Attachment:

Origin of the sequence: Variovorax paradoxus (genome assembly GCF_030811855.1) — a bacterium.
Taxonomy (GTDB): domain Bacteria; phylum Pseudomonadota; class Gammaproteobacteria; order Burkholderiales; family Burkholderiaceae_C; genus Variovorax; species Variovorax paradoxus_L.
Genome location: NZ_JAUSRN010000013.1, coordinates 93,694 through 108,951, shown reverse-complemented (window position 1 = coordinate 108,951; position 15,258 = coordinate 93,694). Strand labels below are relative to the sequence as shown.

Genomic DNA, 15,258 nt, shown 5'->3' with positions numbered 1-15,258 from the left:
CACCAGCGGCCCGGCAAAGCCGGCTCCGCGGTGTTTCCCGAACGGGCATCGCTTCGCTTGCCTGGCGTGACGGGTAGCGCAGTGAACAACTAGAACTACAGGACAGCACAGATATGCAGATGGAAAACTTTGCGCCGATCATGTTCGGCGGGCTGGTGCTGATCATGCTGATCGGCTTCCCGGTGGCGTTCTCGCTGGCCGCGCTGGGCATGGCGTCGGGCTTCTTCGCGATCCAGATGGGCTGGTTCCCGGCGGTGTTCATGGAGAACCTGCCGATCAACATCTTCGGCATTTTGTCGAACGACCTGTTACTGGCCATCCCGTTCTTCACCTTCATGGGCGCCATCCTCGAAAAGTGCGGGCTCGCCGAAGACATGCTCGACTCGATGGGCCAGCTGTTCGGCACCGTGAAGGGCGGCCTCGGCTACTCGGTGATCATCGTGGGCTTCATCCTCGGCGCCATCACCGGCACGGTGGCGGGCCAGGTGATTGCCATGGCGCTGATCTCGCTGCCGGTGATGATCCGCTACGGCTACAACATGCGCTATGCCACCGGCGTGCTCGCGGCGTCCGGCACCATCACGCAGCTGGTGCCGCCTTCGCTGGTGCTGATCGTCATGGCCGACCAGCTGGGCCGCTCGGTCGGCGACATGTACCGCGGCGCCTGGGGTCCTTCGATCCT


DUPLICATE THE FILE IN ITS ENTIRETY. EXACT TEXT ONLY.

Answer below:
Origin of the sequence: Variovorax paradoxus (genome assembly GCF_030811855.1) — a bacterium.
Taxonomy (GTDB): domain Bacteria; phylum Pseudomonadota; class Gammaproteobacteria; order Burkholderiales; family Burkholderiaceae_C; genus Variovorax; species Variovorax paradoxus_L.
Genome location: NZ_JAUSRN010000013.1, coordinates 93,694 through 108,951, shown reverse-complemented (window position 1 = coordinate 108,951; position 15,258 = coordinate 93,694). Strand labels below are relative to the sequence as shown.

Genomic DNA, 15,258 nt, shown 5'->3' with positions numbered 1-15,258 from the left:
CACCAGCGGCCCGGCAAAGCCGGCTCCGCGGTGTTTCCCGAACGGGCATCGCTTCGCTTGCCTGGCGTGACGGGTAGCGCAGTGAACAACTAGAACTACAGGACAGCACAGATATGCAGATGGAAAACTTTGCGCCGATCATGTTCGGCGGGCTGGTGCTGATCATGCTGATCGGCTTCCCGGTGGCGTTCTCGCTGGCCGCGCTGGGCATGGCGTCGGGCTTCTTCGCGATCCAGATGGGCTGGTTCCCGGCGGTGTTCATGGAGAACCTGCCGATCAACATCTTCGGCATTTTGTCGAACGACCTGTTACTGGCCATCCCGTTCTTCACCTTCATGGGCGCCATCCTCGAAAAGTGCGGGCTCGCCGAAGACATGCTCGACTCGATGGGCCAGCTGTTCGGCACCGTGAAGGGCGGCCTCGGCTACTCGGTGATCATCGTGGGCTTCATCCTCGGCGCCATCACCGGCACGGTGGCGGGCCAGGTGATTGCCATGGCGCTGATCTCGCTGCCGGTGATGATCCGCTACGGCTACAACATGCGCTATGCCACCGGCGTGCTCGCGGCGTCCGGCACCATCACGCAGCTGGTGCCGCCTTCGCTGGTGCTGATCGTCATGGCCGACCAGCTGGGCCGCTCGGTCGGCGACATGTACCGCGGCGCCTGGGGTCCTTCGATCCT